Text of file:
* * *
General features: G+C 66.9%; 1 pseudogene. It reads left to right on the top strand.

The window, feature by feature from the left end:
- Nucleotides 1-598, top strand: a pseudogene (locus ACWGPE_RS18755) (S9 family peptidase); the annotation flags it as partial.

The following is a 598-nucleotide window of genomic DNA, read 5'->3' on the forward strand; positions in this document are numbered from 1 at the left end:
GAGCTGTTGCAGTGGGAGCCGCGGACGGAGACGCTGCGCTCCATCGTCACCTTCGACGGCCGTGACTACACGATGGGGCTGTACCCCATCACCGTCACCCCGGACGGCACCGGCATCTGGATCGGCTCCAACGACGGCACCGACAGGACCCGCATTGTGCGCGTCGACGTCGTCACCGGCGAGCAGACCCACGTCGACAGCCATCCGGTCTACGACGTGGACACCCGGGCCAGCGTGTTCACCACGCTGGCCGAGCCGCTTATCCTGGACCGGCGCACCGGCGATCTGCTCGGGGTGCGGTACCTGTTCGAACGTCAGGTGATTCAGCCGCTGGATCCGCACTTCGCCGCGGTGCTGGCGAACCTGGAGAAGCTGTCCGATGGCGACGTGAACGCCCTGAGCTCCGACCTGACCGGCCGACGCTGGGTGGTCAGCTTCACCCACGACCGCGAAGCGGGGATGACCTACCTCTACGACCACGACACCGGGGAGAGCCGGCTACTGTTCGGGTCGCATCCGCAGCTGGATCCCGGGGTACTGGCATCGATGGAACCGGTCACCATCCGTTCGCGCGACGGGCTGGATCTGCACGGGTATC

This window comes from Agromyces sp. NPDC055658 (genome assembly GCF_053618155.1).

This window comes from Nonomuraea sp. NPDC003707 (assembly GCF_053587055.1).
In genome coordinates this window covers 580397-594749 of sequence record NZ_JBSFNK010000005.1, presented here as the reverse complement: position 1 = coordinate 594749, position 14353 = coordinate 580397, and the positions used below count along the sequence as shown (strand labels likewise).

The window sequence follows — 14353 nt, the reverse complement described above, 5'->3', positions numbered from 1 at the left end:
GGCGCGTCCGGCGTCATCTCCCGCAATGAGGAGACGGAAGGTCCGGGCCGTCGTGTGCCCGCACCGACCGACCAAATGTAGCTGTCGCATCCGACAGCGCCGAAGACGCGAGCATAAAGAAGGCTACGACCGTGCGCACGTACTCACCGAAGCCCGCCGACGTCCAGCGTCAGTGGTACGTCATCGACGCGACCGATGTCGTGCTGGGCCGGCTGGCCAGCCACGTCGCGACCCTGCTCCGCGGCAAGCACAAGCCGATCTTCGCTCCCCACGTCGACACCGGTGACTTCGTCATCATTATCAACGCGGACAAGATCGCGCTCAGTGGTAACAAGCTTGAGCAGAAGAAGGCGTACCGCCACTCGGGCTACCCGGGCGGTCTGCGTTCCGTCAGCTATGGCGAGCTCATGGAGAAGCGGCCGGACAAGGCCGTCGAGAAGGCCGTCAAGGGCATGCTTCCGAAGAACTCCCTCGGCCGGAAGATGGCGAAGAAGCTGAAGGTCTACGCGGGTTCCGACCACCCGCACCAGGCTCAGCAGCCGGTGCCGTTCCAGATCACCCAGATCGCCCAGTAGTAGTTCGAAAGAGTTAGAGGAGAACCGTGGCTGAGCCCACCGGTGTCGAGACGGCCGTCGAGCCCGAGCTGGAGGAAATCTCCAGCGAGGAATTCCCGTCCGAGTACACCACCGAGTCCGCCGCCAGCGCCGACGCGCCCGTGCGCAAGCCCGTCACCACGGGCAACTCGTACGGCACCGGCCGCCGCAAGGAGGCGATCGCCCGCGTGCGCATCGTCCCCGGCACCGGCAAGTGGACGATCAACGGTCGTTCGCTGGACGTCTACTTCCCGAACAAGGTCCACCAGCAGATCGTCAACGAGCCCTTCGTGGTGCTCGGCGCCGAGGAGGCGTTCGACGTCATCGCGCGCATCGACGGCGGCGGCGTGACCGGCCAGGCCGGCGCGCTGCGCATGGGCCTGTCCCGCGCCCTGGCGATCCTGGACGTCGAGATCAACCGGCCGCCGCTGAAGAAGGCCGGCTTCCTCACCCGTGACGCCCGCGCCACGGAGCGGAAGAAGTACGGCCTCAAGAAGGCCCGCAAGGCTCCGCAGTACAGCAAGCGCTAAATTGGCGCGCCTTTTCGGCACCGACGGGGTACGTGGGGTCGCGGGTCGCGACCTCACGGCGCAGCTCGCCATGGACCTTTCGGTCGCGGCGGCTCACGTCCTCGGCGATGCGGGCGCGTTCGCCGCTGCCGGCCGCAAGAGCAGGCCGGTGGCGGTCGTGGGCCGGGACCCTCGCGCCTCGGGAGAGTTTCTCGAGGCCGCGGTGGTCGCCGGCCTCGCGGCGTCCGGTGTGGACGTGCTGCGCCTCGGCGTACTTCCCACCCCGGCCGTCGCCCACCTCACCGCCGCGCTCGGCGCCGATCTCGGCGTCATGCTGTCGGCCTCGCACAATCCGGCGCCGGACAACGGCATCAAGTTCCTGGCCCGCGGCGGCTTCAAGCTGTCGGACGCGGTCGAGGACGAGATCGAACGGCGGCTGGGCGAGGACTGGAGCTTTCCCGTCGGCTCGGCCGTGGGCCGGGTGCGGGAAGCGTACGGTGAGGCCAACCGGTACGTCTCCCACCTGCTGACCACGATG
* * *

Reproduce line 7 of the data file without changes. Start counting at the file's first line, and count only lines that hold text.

This window comes from Nonomuraea sp. NPDC003707 (assembly GCF_053587055.1).